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Monday, July 13, 2020

THE BLOOMING

I was making the bed the other morning and thinking about how hard it is to garden in Texas. In fact the hardest place I have ever gardened.....and there have been many. Our climate for gardening is like no other, although some may take issue with this.  Sometimes it is desert-like with no rain for months, sometimes tropical with endless days of rain. Wet summer, dry summer, wet winter dry winter. Winters can be mild and tempting but then the next will kill all those marginal plants you planted. Somehow you have to strike a balance and find what works for you, taking pleasure in the rewards that come your way. That can take years of experimenting. It was at this point that I opened the blinds to look into the Secret Garden and there was one of those rewards. A flash of pink. The Aechmea fasciata, which I had put outside in the shade of the Pittosporum was blooming. I hadn't looked at it for weeks and all that time it was quietly preparing to bloom.


I have had this plant for years and only kept it because even out of bloom it is attractive. I never expected it to flower again thinking that this could only happen under greenhouse conditions. I rushed outside and brought it to its new home, where it can be appreciated. I certainly plan to treat it a little more kindly and will rinse out the cup with rain water every week as per the care instructions.


There have been many disappointments this spring, the greatest being the discovery of the agave weevil in the Yucca desmetiana 'Blue Boy' It has never done well and suddenly it started to look really sickly which made me decide to remove it and put it in a pot. It just came right out of the ground breaking off and exposing that hollowed out interior. There was the grub and then another. Three in all.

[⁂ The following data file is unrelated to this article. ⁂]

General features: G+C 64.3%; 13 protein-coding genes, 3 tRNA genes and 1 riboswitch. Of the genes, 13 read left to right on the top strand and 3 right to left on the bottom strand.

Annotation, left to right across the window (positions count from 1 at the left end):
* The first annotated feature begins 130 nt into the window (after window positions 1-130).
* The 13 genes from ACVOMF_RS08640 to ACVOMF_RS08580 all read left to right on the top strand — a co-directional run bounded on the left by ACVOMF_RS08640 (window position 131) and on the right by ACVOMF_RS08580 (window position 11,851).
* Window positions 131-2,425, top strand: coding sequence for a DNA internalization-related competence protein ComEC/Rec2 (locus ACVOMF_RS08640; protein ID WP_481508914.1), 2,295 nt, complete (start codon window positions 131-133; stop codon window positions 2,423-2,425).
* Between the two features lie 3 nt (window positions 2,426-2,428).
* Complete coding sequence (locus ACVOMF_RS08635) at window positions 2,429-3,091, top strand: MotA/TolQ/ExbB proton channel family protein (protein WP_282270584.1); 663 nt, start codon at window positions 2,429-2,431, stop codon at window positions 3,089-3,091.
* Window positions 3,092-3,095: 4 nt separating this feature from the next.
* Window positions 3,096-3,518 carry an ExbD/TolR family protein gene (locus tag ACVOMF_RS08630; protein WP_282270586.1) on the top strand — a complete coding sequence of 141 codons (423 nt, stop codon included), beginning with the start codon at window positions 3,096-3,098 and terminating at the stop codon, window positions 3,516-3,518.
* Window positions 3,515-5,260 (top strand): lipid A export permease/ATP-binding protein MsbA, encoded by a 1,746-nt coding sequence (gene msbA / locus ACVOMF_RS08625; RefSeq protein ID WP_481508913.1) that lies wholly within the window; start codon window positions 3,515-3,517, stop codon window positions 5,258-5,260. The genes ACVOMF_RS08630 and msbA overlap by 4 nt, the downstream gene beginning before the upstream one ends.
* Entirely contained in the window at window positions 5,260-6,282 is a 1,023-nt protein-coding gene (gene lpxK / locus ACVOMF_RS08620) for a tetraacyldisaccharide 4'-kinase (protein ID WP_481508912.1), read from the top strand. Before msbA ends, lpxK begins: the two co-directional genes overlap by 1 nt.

Agave weevil grub
I was able to cut off the top of the plant and will now try to nurse it back to health. And a week later I discovered another small agave, a few feet away, had met a similar fate. I am now feeling nervous about all the others, especially my beautiful Whales Tongue Agave, A.ovatifolia,  which is just a few feet away.
I quickly got over this because in the vegetable garden a nice surprise awaited me.  When I saw some kind of squash plant growing in the compost bin I moved it to the vegetable garden. It grew well but never produced anything other than a few tiny flowers. I guess it was just practicing because one morning a huge flower opened and very soon thereafter the identity of the plant was revealed. A butternut squash! No real surprise as we do eat quite a lot and of course the seeds always go into the compost.


So far so good on the squash vine weevil front. Maybe getting the plant in the ground so late has its benefits. Or is it ever too late for them!
As usual the tidy phase in the vegetable garden was short- lived. There is now a rampant growth of cucumber plants and Sakata sweet melon.


I was checking out the viability of some rather old seed packets by putting a number of them between wet paper towels. Every one germinated and I just couldn't bear to throw them away. I figured many of them would be eaten by the snails. I guess one or two was enough for them.